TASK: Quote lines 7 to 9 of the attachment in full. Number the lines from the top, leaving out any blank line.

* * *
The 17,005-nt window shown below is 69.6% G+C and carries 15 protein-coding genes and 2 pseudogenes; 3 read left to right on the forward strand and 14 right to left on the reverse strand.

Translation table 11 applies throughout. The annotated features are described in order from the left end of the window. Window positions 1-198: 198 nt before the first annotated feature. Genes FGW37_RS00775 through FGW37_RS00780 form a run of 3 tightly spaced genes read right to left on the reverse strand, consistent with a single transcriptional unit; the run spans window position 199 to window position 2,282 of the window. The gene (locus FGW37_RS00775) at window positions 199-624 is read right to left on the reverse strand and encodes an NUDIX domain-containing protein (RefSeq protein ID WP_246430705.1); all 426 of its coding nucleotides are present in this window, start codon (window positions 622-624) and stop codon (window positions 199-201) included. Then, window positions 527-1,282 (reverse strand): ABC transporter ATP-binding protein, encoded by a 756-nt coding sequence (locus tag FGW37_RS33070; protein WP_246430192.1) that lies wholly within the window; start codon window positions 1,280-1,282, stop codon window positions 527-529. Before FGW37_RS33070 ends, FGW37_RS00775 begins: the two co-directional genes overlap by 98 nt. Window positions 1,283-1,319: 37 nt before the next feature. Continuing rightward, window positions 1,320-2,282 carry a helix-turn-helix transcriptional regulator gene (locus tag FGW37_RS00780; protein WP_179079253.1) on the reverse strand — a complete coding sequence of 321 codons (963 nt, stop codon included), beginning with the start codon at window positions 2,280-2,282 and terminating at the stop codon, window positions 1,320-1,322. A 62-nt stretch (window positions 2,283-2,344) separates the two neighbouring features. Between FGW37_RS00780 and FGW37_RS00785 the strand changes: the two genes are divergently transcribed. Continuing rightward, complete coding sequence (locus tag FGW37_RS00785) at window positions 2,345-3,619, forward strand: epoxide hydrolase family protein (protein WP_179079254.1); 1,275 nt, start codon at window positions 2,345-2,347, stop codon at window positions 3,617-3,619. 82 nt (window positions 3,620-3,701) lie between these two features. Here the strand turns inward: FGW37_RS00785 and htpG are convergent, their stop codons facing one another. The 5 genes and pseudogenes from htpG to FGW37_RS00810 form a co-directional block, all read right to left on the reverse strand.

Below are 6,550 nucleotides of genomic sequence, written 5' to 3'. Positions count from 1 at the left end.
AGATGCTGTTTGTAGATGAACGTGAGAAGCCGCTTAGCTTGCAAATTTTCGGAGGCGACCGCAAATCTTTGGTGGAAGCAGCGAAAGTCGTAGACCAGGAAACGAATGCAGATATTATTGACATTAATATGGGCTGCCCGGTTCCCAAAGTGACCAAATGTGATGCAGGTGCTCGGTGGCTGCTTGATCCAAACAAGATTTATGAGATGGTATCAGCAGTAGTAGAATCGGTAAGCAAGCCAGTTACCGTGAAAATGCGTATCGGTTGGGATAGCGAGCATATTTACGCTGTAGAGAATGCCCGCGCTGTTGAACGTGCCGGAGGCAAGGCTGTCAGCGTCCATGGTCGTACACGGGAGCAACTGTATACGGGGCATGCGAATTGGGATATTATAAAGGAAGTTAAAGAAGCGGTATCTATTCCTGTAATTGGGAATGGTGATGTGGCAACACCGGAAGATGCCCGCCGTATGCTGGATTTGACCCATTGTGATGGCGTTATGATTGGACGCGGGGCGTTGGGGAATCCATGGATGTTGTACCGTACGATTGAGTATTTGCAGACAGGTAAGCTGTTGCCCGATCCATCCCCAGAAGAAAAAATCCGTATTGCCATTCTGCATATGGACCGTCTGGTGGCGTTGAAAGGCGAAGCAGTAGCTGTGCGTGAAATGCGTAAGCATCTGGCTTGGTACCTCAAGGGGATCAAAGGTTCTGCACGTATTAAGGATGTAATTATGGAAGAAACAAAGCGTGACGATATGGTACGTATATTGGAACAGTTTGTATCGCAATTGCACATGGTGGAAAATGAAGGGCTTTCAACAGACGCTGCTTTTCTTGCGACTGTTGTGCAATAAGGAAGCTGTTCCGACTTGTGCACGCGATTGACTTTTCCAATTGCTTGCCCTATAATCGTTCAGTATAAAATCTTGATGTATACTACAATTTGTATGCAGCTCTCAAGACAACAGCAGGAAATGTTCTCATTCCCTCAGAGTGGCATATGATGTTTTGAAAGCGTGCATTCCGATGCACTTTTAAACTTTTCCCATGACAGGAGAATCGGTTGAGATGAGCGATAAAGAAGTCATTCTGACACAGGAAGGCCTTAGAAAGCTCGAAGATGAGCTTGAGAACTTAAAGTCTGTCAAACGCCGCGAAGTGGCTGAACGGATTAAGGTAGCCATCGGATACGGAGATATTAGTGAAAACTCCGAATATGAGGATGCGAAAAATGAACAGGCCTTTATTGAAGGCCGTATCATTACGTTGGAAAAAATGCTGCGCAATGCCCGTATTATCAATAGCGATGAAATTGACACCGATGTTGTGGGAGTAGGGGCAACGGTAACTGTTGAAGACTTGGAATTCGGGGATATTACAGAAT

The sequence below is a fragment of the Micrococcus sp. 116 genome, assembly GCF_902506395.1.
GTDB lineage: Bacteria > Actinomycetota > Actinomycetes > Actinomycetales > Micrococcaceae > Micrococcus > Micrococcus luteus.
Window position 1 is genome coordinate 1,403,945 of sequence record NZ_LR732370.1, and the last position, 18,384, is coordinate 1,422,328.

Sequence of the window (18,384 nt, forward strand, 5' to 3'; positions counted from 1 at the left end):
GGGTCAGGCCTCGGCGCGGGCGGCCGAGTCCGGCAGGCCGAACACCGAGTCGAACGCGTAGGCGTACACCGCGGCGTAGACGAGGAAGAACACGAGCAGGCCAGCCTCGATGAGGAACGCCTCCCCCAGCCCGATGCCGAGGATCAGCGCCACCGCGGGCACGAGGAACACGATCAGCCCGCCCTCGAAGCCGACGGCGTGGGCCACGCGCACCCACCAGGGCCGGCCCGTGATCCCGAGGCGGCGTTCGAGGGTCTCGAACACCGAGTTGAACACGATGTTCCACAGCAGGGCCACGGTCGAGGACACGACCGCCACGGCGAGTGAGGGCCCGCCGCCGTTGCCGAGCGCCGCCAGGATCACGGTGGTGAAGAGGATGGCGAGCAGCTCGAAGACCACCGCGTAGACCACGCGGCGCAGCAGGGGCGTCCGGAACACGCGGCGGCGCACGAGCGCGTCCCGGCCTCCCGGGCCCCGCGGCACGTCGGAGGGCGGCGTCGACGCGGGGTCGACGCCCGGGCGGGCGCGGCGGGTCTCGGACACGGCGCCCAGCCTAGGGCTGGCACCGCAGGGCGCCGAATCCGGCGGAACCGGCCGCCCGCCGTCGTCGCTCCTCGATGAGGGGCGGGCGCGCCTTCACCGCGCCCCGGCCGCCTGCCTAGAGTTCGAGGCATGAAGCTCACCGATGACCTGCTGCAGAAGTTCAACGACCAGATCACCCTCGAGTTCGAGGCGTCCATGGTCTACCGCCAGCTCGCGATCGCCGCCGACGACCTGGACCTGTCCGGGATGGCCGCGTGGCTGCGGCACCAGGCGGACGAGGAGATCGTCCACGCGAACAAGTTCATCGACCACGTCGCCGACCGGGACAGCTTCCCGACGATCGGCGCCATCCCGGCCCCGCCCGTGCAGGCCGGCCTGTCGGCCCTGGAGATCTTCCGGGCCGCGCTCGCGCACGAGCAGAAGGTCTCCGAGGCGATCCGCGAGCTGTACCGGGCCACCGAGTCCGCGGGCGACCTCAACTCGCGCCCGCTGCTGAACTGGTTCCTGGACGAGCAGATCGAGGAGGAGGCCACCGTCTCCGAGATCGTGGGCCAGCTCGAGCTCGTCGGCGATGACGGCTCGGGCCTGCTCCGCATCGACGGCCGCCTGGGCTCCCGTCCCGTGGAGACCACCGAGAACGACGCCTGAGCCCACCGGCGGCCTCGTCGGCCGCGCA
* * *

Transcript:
Window position 1 is genome coordinate 1,403,945 of sequence record NZ_LR732370.1, and the last position, 18,384, is coordinate 1,422,328.

Sequence of the window (18,384 nt, forward strand, 5' to 3'; positions counted from 1 at the left end):
GGGTCAGGCCTCGGCGCGGGCGGCCGAGTCCGGCAGGCCGAACACCGAGTCGAACGCGTAGGCGTACACCGCGGCGTAGACGAGGAAGAACACGAGCAGGCCAGCCTCGATGAGGAACGCCTCCCCCAGCCCGATGCCGAGGATCAGCGCCACCGCGGGCACGAGGAACACGATCAGCCCGCCCTCGAAGCCGACGGCGTGGGCCACGCGCACCCACCAGGGCCGGCCCGTGATCCCGAGGCGGCGTTCGAGGGTCTCGAACACCGAGTTGAACACGATGTTCCACAGCAGGGCCACGGTCGAGGACACGACCGCCACGGCGAGTGAGGGCCCGCCGCCGTTGCCGAGCGCCGCCAGGATCACGGTGGTGAAGAGGATGGCGAGCAGCTCGAAGACCACCGCGTAGACCACGCGGCGCAGCAGGGGCGTCCGGAACACGCGGCGGCGCACGAGCGCGTCCCGGCCTCCCGGGCCCCGCGGCACGTCGGAGGGCGGCGTCGACGCGGGGTCGACGCCCGGGCGGGCGCGGCGGGTCTCGGACACGGCGCCCAGCCTAGGGCTGGCACCGCAGGGCGCCGAATCCGGCGGAACCGGCCGCCCGCCGTCGTCGCTCCTCGATGAGGGGCGGGCGCGCCTTCACCGCGCCCCGGCCGCCTGCCTAGAGTTCGAGGCATGAAGCTCACCGATGACCTGCTGCAGAAGTTCAACGACCAGATCACCCTCGAGTTCGAGGCGTCCATGGTCTACCGCCAGCTCGCGATCGCCGCCGACGACCTGGACCTGTCCGGGATGGCCGCGTGGCTGCGGCACCAGGCGGACGAGGAGATCGTCCACGCGAACAAGTTCATCGACCACGTCGCCGACCGGGACAGCTTCCCGACGATCGGCGCCATCCCGGCCCCGCCCGTGCAGGCCGGCCTGTCGGCCCTGGAGATCTTCCGGGCCGCGCTCGCGCACGAGCAGAAGGTCTCCGAGGCGATCCGCGAGCTGTACCGGGCCACCGAGTCCGCGGGCGACCTCAACTCGCGCCCGCTGCTGAACTGGTTCCTGGACGAGCAGATCGAGGAGGAGGCCACCGTCTCCGAGATCGTGGGCCAGCTCGAGCTCGTCGGCGATGACGGCTCGGGCCTGCTCCGCATCGACGGCCGCCTGGGCTCCCGTCCCGTGGAGACCACCGAGAACGACGCCTGAGCCCACCGGCGGCCTCGTCGGCCGCGCA